Tuesday, February 26, 2013

[GameMastering] So, you want to be a GM?

This week I am taking a step away from my typical Tech Tuesday, mostly because life has been a bit too busy to tackle such a large project as a Framework for Valanas. Add in the fact that Java is going through some hoops trying to secure their software (something that RPTools is based on) I figured I would keep a steady eye on it and instead touch up on something that a number of people have asked me.

This past week, I have had a number of people comment on how I game master any particular game. Many of them have primarily been interested in hosting a game of their own and wanted to know any number of pointers that could help them out.


Sometimes when browsing blogs, you find jems like this.
Check out the full post by clicking here, it is really worth a look!

Expectations

First off, for those interested in running their own game, I welcome you to the wonderful world of Story Weaving. As a game master, you will find yourself the soul master of how any particular story goes, how enjoyable (or not so enjoyable) a particular game is, and in some rare instances have to be the one thing that makes or breaks a players character.

When it comes to learning how to Game Master, I feel people need to know something up front. Game Mastering is a very unforgiving, and often times whole selfless "job." Personally I have found Game Mastering is like Managing a group of people (or children depending on how a random group gets together) in any other type of job, the primary difference is that in a Role Play Game you are managing the "spotlight" and interest level of anywhere from 3 to 9+ people. My personal limit is 5, I have done 6 but it is very draining.

When I say unrewarding, it is because one has to put together an adventure, manage all the character sheets for all the NPC's and have enough content for players to enjoy a session or two, weaving them all together so that everyone is happy, only to show up to game and find that the players want to do their own things, going separate ways and throwing a wrench into every masterful plan you the game master has invested so much time into.

Why we do it?

So why do it? Well, there are a lot of times when the players get together that they are able to have a very epic and enjoyable experience that they talk about from session to session, creating inside jokes, enjoyable laughs, and wonderful memories to carry on to any and all your players and yourself share them with. Those precious moments are something that many Game Masters hope to achieve.

There are also those who have invested so much time into a story that could arguably be put into a book, but instead we enjoy seeing the reactions on our players faces when they discover some part of your worldly creation and then enjoying the moments as we see how the players react to it all.

Where does one Start?

Well, if anybody is already asking where to start then they are already on the right track. To take it a step further, I highly recommend playing in a few games in the system they enjoy most. Get a feel for how that game master hosts the game, and as they do so, take notes on how they handle different situations. Being mindful of other players as the game proceeds helps a lot too, as it allows us as potential GM's to see how players act "on the other side" of the table.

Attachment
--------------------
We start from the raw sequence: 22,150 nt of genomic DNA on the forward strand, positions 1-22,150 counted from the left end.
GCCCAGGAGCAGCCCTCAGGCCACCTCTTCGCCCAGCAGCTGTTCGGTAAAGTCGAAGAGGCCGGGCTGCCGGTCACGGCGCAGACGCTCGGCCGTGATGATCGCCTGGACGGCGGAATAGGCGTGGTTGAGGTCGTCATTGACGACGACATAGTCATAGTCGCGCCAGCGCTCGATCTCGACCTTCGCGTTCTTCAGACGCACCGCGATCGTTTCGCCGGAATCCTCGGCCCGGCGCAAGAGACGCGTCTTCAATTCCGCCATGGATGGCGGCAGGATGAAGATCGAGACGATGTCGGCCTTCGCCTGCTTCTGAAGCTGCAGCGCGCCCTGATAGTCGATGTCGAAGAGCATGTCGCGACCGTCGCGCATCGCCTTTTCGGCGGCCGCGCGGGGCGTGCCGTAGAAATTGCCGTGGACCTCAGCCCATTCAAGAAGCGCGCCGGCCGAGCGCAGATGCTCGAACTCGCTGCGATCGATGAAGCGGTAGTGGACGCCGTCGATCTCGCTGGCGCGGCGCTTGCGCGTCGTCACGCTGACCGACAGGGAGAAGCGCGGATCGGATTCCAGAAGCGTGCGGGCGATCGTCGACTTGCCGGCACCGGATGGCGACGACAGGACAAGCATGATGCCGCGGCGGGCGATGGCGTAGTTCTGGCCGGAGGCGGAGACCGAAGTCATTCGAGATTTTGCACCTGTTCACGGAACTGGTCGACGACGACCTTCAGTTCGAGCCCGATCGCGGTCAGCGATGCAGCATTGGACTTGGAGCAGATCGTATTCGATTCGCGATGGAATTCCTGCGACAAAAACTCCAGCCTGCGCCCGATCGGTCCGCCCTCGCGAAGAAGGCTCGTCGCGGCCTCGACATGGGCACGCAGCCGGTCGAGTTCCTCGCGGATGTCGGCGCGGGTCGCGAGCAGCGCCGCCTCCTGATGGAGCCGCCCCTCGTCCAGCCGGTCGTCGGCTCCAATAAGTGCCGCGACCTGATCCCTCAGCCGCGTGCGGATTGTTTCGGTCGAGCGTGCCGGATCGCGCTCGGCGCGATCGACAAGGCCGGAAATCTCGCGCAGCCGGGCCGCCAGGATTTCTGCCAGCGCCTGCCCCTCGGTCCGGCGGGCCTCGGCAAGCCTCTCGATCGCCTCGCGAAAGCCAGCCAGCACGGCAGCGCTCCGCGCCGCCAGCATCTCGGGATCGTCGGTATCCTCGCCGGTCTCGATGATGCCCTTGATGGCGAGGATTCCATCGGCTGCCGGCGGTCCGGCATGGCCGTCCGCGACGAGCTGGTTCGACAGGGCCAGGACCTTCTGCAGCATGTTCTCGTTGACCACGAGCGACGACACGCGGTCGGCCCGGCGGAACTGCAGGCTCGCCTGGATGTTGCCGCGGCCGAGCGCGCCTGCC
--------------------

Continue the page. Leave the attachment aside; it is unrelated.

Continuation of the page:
The next step would be to check out the Role Play System of choice. Figuring that out will provide the next step: Finding the official Forum and Blogs that relate to such things. Pull up your search engine of choice and look around for these kinds of resources, and read around. Find out what people like about the system, don't like, things that people abuse and things people think they would change and how.

Then, start looking around for professional adventure paths. These wonderful deals allow for a new game master to do a one-shot, or a game that someone hosts for a short period of time to "test things out." Some of these adventure paths can go on for entire campaigns, providing material, monsters, and None-Player-Characters right out of the box. By running these games, a new game master can see how the game was intended to be ran by people who use the system.

This helps change things substantially for the better, as what most authors intend for a system and how players actually use it vary greatly. By gaining a good understanding of the systems intentions and how it plays out helps significantly towards that fact. Also listening to podcasts, following the authors of the system, and anything that relates to a gaming convention helps in learning how and what to expect from a role playing system.

Taking the Leap

And then finally, once there has been enough time to run a game, learn how to cope with randomness, it is simply a matter of repetition. Play frequently with a number of different players who are interested in the stories one has to share, and start networking. Explore new groups, keep in touch with those who provide a positive experience with not only the Game Master but also the other players, and very soon the interested new Game Master will be on their way to running an ongoing campaign with a very enjoyable group of players.

This, of course, is for a large view of things, and there are of course steps within the steps. This should keep any interested part at least started with a good idea of what to expect and how to proceed. I hope this has been at least helpful and I look forward to hearing any fun stories as people try out their own games.